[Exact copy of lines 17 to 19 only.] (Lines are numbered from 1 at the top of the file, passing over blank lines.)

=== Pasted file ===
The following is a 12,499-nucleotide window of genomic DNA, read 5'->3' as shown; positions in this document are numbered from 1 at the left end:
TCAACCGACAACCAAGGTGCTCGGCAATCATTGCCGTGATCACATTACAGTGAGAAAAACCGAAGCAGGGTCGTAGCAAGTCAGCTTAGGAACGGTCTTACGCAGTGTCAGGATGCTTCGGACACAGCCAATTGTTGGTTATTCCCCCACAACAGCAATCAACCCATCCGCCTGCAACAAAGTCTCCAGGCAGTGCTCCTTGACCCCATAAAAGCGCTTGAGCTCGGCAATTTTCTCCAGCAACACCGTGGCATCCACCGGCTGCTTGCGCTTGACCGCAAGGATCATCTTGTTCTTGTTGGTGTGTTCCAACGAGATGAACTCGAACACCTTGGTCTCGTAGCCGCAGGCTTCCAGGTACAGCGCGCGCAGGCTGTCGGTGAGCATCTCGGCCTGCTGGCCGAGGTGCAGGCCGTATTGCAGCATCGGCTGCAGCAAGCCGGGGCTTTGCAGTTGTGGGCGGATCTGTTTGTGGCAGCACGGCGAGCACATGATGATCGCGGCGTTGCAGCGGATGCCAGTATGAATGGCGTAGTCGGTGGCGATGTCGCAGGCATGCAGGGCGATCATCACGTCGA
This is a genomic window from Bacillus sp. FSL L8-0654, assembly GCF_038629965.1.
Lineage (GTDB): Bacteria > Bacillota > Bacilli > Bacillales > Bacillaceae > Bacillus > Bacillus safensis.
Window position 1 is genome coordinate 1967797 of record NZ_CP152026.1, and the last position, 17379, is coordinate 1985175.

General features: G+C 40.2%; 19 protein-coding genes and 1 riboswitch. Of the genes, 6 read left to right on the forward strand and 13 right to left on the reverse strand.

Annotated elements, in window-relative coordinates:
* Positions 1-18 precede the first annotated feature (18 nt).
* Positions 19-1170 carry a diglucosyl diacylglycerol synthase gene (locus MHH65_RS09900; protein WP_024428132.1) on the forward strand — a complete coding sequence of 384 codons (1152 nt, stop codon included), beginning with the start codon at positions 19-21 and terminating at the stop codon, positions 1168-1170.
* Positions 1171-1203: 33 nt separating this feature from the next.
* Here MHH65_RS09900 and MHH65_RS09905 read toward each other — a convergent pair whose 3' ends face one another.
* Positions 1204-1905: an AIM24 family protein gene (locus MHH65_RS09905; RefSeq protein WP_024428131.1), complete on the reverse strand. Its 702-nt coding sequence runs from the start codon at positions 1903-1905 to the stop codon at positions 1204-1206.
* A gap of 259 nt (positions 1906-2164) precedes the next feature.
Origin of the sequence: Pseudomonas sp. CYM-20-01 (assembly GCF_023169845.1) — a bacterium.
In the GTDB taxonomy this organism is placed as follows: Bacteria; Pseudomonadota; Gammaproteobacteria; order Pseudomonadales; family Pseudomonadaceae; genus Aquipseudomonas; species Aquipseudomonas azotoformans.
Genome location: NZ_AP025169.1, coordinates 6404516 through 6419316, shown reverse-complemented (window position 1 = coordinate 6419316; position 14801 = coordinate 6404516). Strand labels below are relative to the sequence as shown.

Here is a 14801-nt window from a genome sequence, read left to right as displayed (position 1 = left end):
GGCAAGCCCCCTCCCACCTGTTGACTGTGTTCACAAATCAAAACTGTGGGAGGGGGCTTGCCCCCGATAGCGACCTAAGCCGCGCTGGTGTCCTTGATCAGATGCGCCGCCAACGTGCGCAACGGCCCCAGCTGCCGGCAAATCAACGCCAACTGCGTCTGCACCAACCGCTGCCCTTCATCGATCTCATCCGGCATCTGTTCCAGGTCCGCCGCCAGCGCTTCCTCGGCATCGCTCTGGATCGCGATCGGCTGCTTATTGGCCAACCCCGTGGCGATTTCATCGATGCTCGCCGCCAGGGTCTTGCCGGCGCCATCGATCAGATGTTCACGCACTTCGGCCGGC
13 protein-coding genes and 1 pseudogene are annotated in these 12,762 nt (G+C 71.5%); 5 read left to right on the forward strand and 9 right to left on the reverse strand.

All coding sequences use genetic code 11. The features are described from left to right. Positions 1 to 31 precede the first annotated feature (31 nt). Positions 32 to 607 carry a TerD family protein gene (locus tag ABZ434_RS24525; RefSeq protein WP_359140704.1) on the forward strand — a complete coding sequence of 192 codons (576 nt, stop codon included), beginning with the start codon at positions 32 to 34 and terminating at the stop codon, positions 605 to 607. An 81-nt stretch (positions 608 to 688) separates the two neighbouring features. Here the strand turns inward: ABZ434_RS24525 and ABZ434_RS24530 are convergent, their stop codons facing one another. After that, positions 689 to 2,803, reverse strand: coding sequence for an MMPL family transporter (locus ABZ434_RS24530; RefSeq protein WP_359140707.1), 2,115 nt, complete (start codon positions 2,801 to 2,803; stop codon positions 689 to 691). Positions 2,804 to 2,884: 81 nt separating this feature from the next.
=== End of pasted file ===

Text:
Here is a 14801-nt window from a genome sequence, read left to right as displayed (position 1 = left end):
GGCAAGCCCCCTCCCACCTGTTGACTGTGTTCACAAATCAAAACTGTGGGAGGGGGCTTGCCCCCGATAGCGACCTAAGCCGCGCTGGTGTCCTTGATCAGATGCGCCGCCAACGTGCGCAACGGCCCCAGCTGCCGGCAAATCAACGCCAACTGCGTCTGCACCAACCGCTGCCCTTCATCGATCTCATCCGGCATCTGTTCCAGGTCCGCCGCCAGCGCTTCCTCGGCATCGCTCTGGATCGCGATCGGCTGCTTATTGGCCAACCCCGTGGCGATTTCATCGATGCTCGCCGCCAGGGTCTTGCCGGCGCCATCGATCAGATGTTCACGCACTTCGGCCGGC
13 protein-coding genes and 1 pseudogene are annotated in these 12,762 nt (G+C 71.5%); 5 read left to right on the forward strand and 9 right to left on the reverse strand.